SustainEx Wins Impact Reporting Award

    Stockholm (NordSIP) – At this year’s Environmental Finance Impact Awards, on September 14, Schroders was ranked as the top asset manager in impact measurement/impact reporting for SustainEx. The tool seeks to explain what the effect would be for companies if they were given a bill that forced them to internalise social and environmental externalities in their costs considerations.

    We caught up with Senait Asgede (Pictured), Senior Client Director at Schroders to discuss this recent success, recent developments within SustainEx, its contributions to risk management during the pandemic and the upcoming products in Schroders’ pipeline.

    Recent Evolution of SustainEx

    Launched in 2018, SustainEx is now based on just under 800 academic studies, which form the basis of the costs assigned to each activity. Its coverage has now expanded to almost 13,000 companies and will soon expand its scope over other asset classes such as sovereign bonds.

    “We are happy for the recognition that this award gives SustainEx,” Asgede says. “It also confirms that clients are now asking different questions when it comes to their investments and how their assets contribute to the bigger picture, our society and planet.”

    “The tool is evolving as we accumulate more data and research, company engagement and understanding of how developing regulation will impact companies,” Asgede adds. “We can describe the enhancements to SustainEx via three broad categories: broader scope (incorporating new impacts and expanding to sovereigns), deeper analysis (incorporating new academic studies and data points to the tool) and robust application (fund manager & analyst onboarding, reporting etc).”

     Sovereign Impact Analysis

    Regarding SustainEx’s increasing scope, Asgede made it clear that it was a natural step for the tool to evolve towards covering the public sector and country risk in general. “In the same way that companies generate positive and negative impacts on societies, countries and their governments contribute to global problems and goods. We can quantify the extent of those global costs and benefits, and countries’ responsibilities for them, to measure sovereign impacts.”

    “Climate change is a global threat, but countries’ contributions to it differ significantly,” Asgede says. “By using assumptions for the social costs of carbon which are consistent across asset classes, we estimate the costs of each companies footprints, as well as the benefits of their afforestation programs and the global value of their support for clean energy research.”

    However, SustainEx’s insights are not limited to climate change. “Terrorism is a global threat, to which some fragile states contribute more significantly and the global costs attributable to those countries can be estimated based on estimates of the global costs and national data on terrorism activity. We have identified several new metrics specific to sovereign impact analysis, as well as applying many existing corporate metrics to sovereigns.”

    Going forward, the tool will continue to expand to other asset classes, according to Asgede. “Beyond sovereign bonds, we have also started to examine ways to extend the same principles to other asset classes including real estate and private equity,” she says. “Ultimately, we intend to develop consistent measures of impact across asset classes and portfolios.”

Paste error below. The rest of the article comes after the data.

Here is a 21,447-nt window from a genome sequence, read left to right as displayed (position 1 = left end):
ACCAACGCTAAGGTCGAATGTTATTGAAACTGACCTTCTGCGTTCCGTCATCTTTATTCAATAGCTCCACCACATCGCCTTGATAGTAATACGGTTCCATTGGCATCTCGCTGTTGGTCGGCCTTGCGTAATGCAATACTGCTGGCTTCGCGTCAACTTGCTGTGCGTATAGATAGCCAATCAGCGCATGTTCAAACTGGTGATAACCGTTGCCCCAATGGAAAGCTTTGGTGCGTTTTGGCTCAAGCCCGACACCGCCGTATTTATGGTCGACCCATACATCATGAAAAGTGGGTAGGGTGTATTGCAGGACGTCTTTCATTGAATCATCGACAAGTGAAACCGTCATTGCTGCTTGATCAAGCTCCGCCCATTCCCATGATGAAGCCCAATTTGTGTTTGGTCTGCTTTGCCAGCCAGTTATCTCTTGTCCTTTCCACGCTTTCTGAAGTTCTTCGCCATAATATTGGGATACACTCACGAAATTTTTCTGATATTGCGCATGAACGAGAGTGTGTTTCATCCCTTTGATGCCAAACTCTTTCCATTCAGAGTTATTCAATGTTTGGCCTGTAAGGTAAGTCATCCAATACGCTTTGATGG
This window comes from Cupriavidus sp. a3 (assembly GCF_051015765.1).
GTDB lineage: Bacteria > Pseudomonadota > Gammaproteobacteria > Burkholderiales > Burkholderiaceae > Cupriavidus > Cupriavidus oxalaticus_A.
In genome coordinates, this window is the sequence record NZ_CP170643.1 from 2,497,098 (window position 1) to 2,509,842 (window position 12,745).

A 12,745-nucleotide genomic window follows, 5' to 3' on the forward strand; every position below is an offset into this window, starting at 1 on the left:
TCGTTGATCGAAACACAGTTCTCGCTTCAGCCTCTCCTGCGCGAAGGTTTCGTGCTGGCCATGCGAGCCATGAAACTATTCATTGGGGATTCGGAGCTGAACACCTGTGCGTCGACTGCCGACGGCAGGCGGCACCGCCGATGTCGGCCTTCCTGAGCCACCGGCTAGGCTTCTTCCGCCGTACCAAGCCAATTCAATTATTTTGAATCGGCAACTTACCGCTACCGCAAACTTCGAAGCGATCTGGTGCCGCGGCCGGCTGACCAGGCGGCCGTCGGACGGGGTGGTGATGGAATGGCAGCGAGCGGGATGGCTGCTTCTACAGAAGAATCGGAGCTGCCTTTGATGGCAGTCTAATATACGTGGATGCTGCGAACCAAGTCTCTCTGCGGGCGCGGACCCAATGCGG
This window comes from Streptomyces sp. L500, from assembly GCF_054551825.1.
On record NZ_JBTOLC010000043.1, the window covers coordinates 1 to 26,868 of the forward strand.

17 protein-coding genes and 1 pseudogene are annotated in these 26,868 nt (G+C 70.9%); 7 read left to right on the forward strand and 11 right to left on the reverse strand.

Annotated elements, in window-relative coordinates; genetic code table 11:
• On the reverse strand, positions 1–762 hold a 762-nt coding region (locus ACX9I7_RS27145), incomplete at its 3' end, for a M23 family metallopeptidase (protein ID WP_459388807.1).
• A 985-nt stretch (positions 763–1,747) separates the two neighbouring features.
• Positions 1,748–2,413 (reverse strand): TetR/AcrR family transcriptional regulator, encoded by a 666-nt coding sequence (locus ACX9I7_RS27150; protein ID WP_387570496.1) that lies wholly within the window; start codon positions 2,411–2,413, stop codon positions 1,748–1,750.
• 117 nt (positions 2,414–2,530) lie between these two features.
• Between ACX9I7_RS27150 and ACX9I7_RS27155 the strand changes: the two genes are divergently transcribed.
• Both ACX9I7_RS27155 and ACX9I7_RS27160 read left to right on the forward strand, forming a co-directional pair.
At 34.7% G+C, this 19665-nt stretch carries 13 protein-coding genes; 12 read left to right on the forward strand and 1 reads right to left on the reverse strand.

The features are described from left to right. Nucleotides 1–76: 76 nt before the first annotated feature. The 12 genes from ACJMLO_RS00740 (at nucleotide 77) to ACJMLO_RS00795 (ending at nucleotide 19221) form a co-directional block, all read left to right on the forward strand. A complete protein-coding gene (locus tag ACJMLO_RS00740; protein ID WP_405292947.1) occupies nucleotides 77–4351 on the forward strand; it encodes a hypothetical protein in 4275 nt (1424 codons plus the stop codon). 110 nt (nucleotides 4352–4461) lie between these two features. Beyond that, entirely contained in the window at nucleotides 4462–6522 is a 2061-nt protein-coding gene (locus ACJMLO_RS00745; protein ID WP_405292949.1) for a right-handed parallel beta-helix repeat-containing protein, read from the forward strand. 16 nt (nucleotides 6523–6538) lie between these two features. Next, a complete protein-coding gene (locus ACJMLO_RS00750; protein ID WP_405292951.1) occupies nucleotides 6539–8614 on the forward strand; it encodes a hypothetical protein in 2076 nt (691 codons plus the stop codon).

SustainEx and COVID-19

    Given the ability of a tool such as this to identify potential hidden cost not captured in a company’s financial statement, we were interested in hearing about how SustainEx might have helped Schroders navigate the Coronavirus pandemic.

    “I would say it has helped us to navigate and understand risks which have become even more critical during the crisis,” Asgede says. “COVID-19 has focused the attention of society, policymakers and investors on issues that have been with us for some time, but which have not been priorities, such as inequality and climate change and the policies needed to address them. However, these questions are no longer seen as academic or theoretical. They are now primary concerns. They have gained in social and political prominence.”

    “Even before COVID-19, those forward-looking estimates were already included in our risk dashboard and monitoring discussions, helping our investors to make more informed decisions.”

    ThemEx In the Pipeline

    According to Asgede, SustainEx exists in an ecosystem of analytical tools that Schroders can deploy to inform and advise its clients. “Beyond our Climate Dash Board, Carbon VaR and Physical Risk tools, we have started looking into measuring the impact of each of our investments and measuring companies’ contribution to the SDGs.”

    “ThemEx is the upcoming tool we are developing for this purpose. It helps us understand intentionality and to articulate what our clients’ contribution is to solving the bigger picture challenges that society is facing. ThemEX will help us to quantify and measure SDGs.”

    According to Asgede, ThemEx is relevant for both Nordic institutional investors, but also for intermediaries who are starting to need to do more ESG matching with end investors. “It is about investing with the deliberate intention of having a beneficial environmental or social impact,” Asgede concludes.

    Image courtesy of Schroders

    Filipe Albuquerque
    Filipe Albuquerque
    Filipe is an economist with 8 years of experience in macroeconomic and financial analysis for the Economist Intelligence Unit, the UN World Institute for Development Economic Research, the Stockholm School of Economics and the School of Oriental and African Studies. Filipe holds a MSc in European Political Economy from the LSE and a MSc in Economics from the University of London, where he currently is a PhD candidate.

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